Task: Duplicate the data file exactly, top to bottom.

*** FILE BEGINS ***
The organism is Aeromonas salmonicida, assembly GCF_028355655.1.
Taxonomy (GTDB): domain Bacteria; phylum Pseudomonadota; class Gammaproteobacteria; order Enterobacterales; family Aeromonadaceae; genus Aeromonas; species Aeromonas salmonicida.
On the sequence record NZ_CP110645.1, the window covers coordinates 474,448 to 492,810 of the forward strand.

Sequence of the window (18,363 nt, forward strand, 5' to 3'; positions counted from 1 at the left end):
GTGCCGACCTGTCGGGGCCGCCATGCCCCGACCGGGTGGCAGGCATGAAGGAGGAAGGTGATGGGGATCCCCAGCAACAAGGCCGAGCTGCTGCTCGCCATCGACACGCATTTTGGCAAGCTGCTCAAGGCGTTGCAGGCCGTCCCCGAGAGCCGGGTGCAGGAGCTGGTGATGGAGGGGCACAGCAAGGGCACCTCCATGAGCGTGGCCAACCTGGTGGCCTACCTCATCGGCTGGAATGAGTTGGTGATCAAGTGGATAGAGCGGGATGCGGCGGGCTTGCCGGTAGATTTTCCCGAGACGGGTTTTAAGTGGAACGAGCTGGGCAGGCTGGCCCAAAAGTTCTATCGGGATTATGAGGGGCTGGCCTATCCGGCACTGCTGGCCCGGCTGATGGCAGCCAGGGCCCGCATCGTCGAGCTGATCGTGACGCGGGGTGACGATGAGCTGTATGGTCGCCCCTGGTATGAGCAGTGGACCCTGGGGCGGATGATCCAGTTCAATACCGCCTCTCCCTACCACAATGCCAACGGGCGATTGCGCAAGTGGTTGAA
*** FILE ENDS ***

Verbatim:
The organism is Aeromonas salmonicida, assembly GCF_028355655.1.
Taxonomy (GTDB): domain Bacteria; phylum Pseudomonadota; class Gammaproteobacteria; order Enterobacterales; family Aeromonadaceae; genus Aeromonas; species Aeromonas salmonicida.
On the sequence record NZ_CP110645.1, the window covers coordinates 474,448 to 492,810 of the forward strand.

Sequence of the window (18,363 nt, forward strand, 5' to 3'; positions counted from 1 at the left end):
GTGCCGACCTGTCGGGGCCGCCATGCCCCGACCGGGTGGCAGGCATGAAGGAGGAAGGTGATGGGGATCCCCAGCAACAAGGCCGAGCTGCTGCTCGCCATCGACACGCATTTTGGCAAGCTGCTCAAGGCGTTGCAGGCCGTCCCCGAGAGCCGGGTGCAGGAGCTGGTGATGGAGGGGCACAGCAAGGGCACCTCCATGAGCGTGGCCAACCTGGTGGCCTACCTCATCGGCTGGAATGAGTTGGTGATCAAGTGGATAGAGCGGGATGCGGCGGGCTTGCCGGTAGATTTTCCCGAGACGGGTTTTAAGTGGAACGAGCTGGGCAGGCTGGCCCAAAAGTTCTATCGGGATTATGAGGGGCTGGCCTATCCGGCACTGCTGGCCCGGCTGATGGCAGCCAGGGCCCGCATCGTCGAGCTGATCGTGACGCGGGGTGACGATGAGCTGTATGGTCGCCCCTGGTATGAGCAGTGGACCCTGGGGCGGATGATCCAGTTCAATACCGCCTCTCCCTACCACAATGCCAACGGGCGATTGCGCAAGTGGTTGAA